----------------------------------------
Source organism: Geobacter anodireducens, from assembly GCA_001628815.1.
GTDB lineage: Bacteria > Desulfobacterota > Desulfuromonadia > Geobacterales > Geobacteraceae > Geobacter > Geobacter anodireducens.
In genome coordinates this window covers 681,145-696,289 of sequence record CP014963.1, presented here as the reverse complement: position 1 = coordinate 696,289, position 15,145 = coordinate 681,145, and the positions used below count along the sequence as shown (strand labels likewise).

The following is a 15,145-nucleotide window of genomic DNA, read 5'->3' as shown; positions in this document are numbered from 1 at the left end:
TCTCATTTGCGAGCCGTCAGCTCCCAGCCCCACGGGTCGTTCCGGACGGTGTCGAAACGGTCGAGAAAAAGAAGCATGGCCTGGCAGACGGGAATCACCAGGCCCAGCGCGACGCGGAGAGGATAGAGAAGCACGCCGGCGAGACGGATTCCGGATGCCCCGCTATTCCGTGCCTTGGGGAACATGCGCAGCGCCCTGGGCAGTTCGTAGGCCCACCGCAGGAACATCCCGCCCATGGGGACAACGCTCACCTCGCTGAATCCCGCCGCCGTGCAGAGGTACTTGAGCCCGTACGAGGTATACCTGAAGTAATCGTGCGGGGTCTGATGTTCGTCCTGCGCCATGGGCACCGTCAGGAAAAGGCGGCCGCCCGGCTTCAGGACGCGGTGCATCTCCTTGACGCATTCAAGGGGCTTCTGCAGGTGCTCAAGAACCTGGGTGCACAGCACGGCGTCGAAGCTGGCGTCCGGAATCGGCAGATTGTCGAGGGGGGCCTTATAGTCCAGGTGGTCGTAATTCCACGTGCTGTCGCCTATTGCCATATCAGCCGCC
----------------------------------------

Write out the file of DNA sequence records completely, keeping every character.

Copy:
Source organism: Geobacter anodireducens, from assembly GCA_001628815.1.
GTDB lineage: Bacteria > Desulfobacterota > Desulfuromonadia > Geobacterales > Geobacteraceae > Geobacter > Geobacter anodireducens.
In genome coordinates this window covers 681,145-696,289 of sequence record CP014963.1, presented here as the reverse complement: position 1 = coordinate 696,289, position 15,145 = coordinate 681,145, and the positions used below count along the sequence as shown (strand labels likewise).

The following is a 15,145-nucleotide window of genomic DNA, read 5'->3' as shown; positions in this document are numbered from 1 at the left end:
TCTCATTTGCGAGCCGTCAGCTCCCAGCCCCACGGGTCGTTCCGGACGGTGTCGAAACGGTCGAGAAAAAGAAGCATGGCCTGGCAGACGGGAATCACCAGGCCCAGCGCGACGCGGAGAGGATAGAGAAGCACGCCGGCGAGACGGATTCCGGATGCCCCGCTATTCCGTGCCTTGGGGAACATGCGCAGCGCCCTGGGCAGTTCGTAGGCCCACCGCAGGAACATCCCGCCCATGGGGACAACGCTCACCTCGCTGAATCCCGCCGCCGTGCAGAGGTACTTGAGCCCGTACGAGGTATACCTGAAGTAATCGTGCGGGGTCTGATGTTCGTCCTGCGCCATGGGCACCGTCAGGAAAAGGCGGCCGCCCGGCTTCAGGACGCGGTGCATCTCCTTGACGCATTCAAGGGGCTTCTGCAGGTGCTCAAGAACCTGGGTGCACAGCACGGCGTCGAAGCTGGCGTCCGGAATCGGCAGATTGTCGAGGGGGGCCTTATAGTCCAGGTGGTCGTAATTCCACGTGCTGTCGCCTATTGCCATATCAGCCGCC